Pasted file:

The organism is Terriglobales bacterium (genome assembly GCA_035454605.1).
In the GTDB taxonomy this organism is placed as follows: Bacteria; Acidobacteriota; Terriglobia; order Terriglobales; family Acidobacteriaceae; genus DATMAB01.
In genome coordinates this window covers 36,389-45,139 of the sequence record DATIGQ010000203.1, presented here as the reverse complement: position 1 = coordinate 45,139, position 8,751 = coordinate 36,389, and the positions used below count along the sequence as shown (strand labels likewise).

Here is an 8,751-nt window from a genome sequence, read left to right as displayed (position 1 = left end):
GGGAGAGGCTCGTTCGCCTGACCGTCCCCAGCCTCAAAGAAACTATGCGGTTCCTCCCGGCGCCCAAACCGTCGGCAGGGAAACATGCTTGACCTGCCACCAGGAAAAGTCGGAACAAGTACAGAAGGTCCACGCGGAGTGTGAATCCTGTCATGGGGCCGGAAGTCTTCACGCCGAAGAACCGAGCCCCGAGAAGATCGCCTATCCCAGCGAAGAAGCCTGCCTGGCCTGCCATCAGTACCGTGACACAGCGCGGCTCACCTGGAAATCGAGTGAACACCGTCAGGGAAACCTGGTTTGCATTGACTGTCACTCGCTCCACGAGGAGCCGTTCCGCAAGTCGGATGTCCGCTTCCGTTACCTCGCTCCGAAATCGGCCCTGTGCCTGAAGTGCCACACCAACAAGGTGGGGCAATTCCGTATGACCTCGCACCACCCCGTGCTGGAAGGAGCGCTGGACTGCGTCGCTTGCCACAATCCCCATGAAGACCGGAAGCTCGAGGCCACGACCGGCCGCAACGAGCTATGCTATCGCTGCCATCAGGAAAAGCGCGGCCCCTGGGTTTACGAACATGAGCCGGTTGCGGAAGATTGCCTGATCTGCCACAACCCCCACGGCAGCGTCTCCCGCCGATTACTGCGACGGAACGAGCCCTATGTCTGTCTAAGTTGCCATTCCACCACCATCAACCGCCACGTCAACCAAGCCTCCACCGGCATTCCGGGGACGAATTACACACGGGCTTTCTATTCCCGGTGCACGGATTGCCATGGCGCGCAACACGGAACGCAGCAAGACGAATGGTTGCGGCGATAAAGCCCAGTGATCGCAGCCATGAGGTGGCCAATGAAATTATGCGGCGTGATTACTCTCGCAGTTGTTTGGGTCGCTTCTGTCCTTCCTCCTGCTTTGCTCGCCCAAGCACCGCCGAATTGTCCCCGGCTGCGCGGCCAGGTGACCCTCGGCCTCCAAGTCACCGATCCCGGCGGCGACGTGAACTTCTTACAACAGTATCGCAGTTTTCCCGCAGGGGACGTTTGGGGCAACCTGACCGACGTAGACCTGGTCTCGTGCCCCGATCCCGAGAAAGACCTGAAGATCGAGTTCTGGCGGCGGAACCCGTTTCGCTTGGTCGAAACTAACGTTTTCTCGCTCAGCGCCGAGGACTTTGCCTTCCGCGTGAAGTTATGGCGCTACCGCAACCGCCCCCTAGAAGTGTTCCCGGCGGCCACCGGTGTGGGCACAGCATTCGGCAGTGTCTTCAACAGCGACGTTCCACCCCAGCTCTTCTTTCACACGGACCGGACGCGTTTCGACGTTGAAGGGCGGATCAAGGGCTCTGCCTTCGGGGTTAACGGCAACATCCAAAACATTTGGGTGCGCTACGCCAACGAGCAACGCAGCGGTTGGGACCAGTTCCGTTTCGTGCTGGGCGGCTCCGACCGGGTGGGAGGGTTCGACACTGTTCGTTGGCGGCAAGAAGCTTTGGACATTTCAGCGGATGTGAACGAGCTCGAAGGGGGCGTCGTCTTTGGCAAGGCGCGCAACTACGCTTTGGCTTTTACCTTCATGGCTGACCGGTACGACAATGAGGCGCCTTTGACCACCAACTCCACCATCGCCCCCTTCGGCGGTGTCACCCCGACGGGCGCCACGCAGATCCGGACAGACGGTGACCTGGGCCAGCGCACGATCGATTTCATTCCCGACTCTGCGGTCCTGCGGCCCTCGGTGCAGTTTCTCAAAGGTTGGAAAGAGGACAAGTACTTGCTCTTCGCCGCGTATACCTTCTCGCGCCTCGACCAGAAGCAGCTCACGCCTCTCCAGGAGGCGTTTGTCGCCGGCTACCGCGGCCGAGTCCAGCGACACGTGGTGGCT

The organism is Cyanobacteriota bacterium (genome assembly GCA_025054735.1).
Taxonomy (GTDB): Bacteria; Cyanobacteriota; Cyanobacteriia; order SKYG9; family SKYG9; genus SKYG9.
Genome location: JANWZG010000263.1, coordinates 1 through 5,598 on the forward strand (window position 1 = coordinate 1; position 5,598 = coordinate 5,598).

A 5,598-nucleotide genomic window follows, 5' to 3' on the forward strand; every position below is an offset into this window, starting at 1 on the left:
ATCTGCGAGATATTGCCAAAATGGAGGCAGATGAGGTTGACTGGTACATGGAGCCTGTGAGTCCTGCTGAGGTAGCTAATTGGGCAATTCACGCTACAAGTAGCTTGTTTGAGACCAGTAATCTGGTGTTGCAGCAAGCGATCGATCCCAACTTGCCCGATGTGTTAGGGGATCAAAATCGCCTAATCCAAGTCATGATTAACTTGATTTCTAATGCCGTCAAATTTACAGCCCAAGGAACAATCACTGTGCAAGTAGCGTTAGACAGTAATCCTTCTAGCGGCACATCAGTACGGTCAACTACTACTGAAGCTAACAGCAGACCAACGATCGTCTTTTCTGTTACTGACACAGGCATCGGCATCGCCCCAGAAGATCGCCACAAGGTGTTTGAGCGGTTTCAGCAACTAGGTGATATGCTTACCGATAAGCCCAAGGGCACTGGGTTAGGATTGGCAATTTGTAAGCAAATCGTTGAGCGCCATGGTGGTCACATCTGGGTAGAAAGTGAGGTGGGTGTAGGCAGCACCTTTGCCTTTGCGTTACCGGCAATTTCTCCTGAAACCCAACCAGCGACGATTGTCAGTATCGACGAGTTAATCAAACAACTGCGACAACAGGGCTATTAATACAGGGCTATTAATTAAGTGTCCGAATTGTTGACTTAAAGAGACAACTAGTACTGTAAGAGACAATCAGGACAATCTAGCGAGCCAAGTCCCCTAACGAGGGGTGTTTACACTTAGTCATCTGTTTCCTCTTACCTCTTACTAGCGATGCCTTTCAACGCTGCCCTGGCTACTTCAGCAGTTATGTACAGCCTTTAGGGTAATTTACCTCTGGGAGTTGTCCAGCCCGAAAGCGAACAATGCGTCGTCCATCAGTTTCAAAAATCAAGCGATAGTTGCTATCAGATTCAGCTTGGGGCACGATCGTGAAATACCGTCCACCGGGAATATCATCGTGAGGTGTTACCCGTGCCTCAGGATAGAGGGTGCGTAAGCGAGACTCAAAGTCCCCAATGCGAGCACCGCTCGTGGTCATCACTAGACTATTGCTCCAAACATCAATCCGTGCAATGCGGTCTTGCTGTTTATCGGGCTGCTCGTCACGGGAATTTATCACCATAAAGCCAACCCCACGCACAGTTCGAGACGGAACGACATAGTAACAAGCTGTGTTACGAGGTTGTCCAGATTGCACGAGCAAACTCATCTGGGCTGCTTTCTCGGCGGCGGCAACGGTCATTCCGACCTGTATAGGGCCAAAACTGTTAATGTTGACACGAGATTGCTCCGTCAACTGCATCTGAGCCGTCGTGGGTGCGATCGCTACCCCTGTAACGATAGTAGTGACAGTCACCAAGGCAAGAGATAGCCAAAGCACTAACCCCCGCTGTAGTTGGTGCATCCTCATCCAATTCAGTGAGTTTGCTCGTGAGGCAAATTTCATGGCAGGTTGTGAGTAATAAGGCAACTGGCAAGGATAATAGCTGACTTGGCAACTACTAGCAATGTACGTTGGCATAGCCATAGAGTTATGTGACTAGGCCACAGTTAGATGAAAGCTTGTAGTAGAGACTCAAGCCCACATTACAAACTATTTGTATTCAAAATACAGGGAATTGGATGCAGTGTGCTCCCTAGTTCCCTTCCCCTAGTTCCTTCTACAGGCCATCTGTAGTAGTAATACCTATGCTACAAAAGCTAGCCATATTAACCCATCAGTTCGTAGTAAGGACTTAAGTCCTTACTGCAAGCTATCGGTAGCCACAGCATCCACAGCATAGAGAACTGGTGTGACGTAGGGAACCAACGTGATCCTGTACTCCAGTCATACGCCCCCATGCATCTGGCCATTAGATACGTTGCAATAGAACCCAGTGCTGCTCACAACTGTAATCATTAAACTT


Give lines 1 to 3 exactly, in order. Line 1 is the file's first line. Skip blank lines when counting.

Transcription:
The organism is Terriglobales bacterium (genome assembly GCA_035454605.1).
In the GTDB taxonomy this organism is placed as follows: Bacteria; Acidobacteriota; Terriglobia; order Terriglobales; family Acidobacteriaceae; genus DATMAB01.
In genome coordinates this window covers 36,389-45,139 of the sequence record DATIGQ010000203.1, presented here as the reverse complement: position 1 = coordinate 45,139, position 8,751 = coordinate 36,389, and the positions used below count along the sequence as shown (strand labels likewise).